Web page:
India’s biggest unicorns have got all the attention for their valuations, but a reality check shows trouble is brewing in paradise. A record 51 India-based Unicorns (including four listed players) have run up a cumulative loss of ₹48,582 crore ($6.5 billion) on a revenue of ₹1,82,746 lakh crore ($24.53 billion) in FY22. The 47 unlisted unicorns have cumulatively raised $33.65 billion and are collectively valued at $168 billion, which translates into a revenue multiple of 6.41 times for the entire universe, shows an analysis of the numbers from start-up tracker, Tracxn.

THE FOUR listed start-ups, Nykaa, Paytm, Zomato and Delhivery, were collectively valued at $29.26 as of March 2022 (May 2022 in case of Delhivery) even as they ended with a cumulative loss of ₹4,588 crore ($615 million) over a revenue of ₹20,790 crore ($2.80 billion).

A further slicing of the numbers by sectors and companies, though, throws up a completely different picture.

Among sectors, marketplace specialists such as Elastic, Moglix, Zetwerk, OfBusiness, Udaan and Mensa Brands account for a lion’s share (₹1.15 lakh crore) of the cumulative topline. Barring OfBusiness, all the other players are loss-making. Udaan has the highest share of losses at ₹3,123 crore. Of the lot, industrial goods and services procurement platform, OfBusiness, saw its total revenue soar over 4x to ₹7,269 crore from ₹1,757 crore in FY21, even as it churned out a profit of ₹201 crore. The Gurugram-based company, which had turned a unicorn in July 2021, notched up the near $5 billion valuation mark in December 2022. Incidentally, the company’s lending division, Oxyzo Financial Services, too, got valued at $1 billion following a $200 million Series A funding last year. The lending arm, which provides secured and unsecured loans to small and medium enterprises (SMEs) to buy raw materials, is also profitable at ₹69 crore.

While Udaan had raised $1.5 billion in funding and is valued at $3.1 billion, OfBusiness, which raised $886 million, is valued at $4.51 billion. On a revenue of ₹98,852 crore, while Udaan’s revenue multiple is least at 0.2 times, OfBusiness enjoys a 4.6 times multiple. Moglix, which raised $370 million, enjoys revenue multiples of 8 times on a $307 million revenue.

According to a report by Bain & Company and Accel, online marketplaces in India generate more than $100 billion in gross merchandise value, of which B2C marketplaces account for nearly $50 billion. With the current meltdown in the markets and rising interest rates in the U.S., raising funds for start-ups will not come easy, especially for ecommerce platforms. In fact, funding into internet marketplaces across B2B and B2C companies declined 72% year-on-year in CY22 to $4.5 billion from a record $16 billion in 2021.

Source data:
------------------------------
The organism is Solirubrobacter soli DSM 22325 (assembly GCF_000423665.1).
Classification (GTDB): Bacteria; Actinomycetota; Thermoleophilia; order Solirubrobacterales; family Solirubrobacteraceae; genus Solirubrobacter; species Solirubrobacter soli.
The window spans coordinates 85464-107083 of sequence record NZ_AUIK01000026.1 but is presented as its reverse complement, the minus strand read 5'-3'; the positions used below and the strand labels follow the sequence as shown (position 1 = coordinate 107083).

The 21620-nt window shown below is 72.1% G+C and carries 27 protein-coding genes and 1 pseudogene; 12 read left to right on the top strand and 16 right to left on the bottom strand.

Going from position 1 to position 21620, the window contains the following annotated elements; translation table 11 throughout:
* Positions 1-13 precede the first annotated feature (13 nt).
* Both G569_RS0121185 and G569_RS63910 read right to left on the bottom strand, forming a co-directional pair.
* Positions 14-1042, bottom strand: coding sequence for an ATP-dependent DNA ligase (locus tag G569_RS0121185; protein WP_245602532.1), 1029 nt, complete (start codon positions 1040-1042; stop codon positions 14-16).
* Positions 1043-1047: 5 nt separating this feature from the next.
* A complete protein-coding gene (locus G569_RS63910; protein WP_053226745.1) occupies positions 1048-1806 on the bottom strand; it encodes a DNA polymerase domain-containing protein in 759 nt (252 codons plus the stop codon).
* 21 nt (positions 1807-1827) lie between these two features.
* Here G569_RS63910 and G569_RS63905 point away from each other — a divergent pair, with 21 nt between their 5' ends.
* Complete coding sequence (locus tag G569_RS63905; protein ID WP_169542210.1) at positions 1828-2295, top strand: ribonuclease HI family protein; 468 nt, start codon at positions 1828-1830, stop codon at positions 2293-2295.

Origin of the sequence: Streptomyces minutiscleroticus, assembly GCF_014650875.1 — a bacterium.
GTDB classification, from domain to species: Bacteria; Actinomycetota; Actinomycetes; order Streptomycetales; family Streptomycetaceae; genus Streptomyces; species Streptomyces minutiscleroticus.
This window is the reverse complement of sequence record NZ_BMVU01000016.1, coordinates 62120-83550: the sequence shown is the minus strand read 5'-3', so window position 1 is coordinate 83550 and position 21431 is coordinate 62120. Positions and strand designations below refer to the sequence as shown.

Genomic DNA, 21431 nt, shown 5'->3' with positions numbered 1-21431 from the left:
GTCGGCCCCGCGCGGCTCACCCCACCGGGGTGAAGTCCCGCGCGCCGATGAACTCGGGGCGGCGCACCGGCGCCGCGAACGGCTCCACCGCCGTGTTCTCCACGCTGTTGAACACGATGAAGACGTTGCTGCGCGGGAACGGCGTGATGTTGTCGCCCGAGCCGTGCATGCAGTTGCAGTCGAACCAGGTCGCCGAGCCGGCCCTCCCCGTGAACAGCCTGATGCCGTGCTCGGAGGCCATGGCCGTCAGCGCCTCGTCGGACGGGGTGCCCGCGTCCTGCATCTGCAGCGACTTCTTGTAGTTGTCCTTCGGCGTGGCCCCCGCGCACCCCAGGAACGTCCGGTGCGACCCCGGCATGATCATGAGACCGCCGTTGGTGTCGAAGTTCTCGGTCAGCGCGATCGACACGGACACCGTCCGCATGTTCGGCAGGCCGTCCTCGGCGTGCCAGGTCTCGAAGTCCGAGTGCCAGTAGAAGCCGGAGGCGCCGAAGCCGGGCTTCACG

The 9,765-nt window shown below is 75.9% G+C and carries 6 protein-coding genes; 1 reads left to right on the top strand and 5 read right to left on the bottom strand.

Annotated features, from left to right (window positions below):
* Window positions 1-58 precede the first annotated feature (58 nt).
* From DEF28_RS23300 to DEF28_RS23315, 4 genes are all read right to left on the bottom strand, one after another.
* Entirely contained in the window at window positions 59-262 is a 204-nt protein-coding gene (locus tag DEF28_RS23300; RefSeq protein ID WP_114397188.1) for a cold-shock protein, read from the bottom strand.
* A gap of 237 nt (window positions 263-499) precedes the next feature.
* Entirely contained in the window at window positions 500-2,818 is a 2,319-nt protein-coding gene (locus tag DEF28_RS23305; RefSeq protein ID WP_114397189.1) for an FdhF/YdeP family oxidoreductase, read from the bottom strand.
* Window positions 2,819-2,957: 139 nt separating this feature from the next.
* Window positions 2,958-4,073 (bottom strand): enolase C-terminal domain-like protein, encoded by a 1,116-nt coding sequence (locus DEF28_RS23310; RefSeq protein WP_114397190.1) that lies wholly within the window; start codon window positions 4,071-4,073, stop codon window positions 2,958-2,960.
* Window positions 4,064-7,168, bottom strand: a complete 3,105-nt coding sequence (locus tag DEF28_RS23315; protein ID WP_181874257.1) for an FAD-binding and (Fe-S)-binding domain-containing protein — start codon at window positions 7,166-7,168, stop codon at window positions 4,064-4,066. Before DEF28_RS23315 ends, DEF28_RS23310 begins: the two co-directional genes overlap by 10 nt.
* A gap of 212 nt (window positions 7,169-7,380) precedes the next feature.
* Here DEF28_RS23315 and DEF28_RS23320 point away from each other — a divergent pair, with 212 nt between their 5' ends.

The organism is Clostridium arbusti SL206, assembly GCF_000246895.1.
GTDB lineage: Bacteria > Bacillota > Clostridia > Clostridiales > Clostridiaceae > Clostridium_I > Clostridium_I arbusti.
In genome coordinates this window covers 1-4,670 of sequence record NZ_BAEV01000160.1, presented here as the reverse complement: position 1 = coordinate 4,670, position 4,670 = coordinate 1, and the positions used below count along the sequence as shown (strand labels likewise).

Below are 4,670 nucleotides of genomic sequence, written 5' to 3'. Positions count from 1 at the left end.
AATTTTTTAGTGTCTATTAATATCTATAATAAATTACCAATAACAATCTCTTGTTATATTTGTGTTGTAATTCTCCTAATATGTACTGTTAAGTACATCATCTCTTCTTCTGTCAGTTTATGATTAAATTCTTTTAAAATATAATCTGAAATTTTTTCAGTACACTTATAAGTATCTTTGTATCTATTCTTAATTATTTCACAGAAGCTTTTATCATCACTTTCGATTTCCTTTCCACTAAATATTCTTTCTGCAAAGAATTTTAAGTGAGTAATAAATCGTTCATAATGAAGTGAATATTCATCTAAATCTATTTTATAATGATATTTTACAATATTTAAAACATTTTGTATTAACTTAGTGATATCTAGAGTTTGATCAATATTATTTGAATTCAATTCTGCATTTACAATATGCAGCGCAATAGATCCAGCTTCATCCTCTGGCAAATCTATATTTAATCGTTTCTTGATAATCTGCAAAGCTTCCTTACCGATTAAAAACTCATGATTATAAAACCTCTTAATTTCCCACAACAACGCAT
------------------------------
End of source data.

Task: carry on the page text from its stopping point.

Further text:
No surprises here that the other two biggest loss-making segments are fintech (₹8,535 crore) and edtech (₹9,157 crore). The seven fintech unicorns, which have raised $4.09 billion and cumulatively valued at over $24.49 billion, have managed only ₹5,247 crore in cumulative revenue, losing more than a rupee for every single rupee of sale. If we add, listed Paytm to the list, the loss increases to ₹10,932 crore. BharatPe, which was in the news for all the wrong reasons, is the biggest loss-making fintech player at ₹5,610 crore on a topline of ₹680 crore, and yet enjoys a revenue multiple of over 30x. Excluding the other non-operating income, the operating revenue stood at ₹457 crore. Riddled with top level exits, including that of co-founder Ashneer Grover and CEO Suhail Sameer, the fintech has raised $580 million and was last valued at $2.75 billion following a $370 million Series E round led by Tiger Global Management.

The Walmart-backed payments platform, PhonePe, ratcheted up losses of ₹2,014 crore on a topline of ₹1,692 crore. Following a $200 million (₹1,650 crore) funding from Walmart this month, the fintech’s valuation has moved up to $12 billion, making it India’s most valuable fintech start-up as against the listed Paytm, which is valued at nearly $5 billion. The company today controls over 50% of the 8 billion transactions routed through the Unified Payments Interface. Paytm, on the other hand, too, incurred a loss of ₹2,396 crore on a revenue of ₹5,264 crore. PineLabs, however, is the most funded fintech with over $1.60 billion and is the second-highest valued fintech in the country at over $5 billion, translating into a revenue multiple of 39 times. PhonePe, on other hand, enjoys a revenue multiple of nearly 53 times on a revenue of ₹1,693 crore. The most richly valued fintech is the Temasek-backed credit card unicorn, OneCard, at 99 times its revenue multiple. The credit card player clocked an overall revenue of ₹99 crore in FY22 even as its loss expanded to ₹183 crore. The company had entered the unicorn club last July, following a $100 million Series D funding round led by Temasek, and other existing investors, Sequoia Capital, Hummingbird Ventures and QED.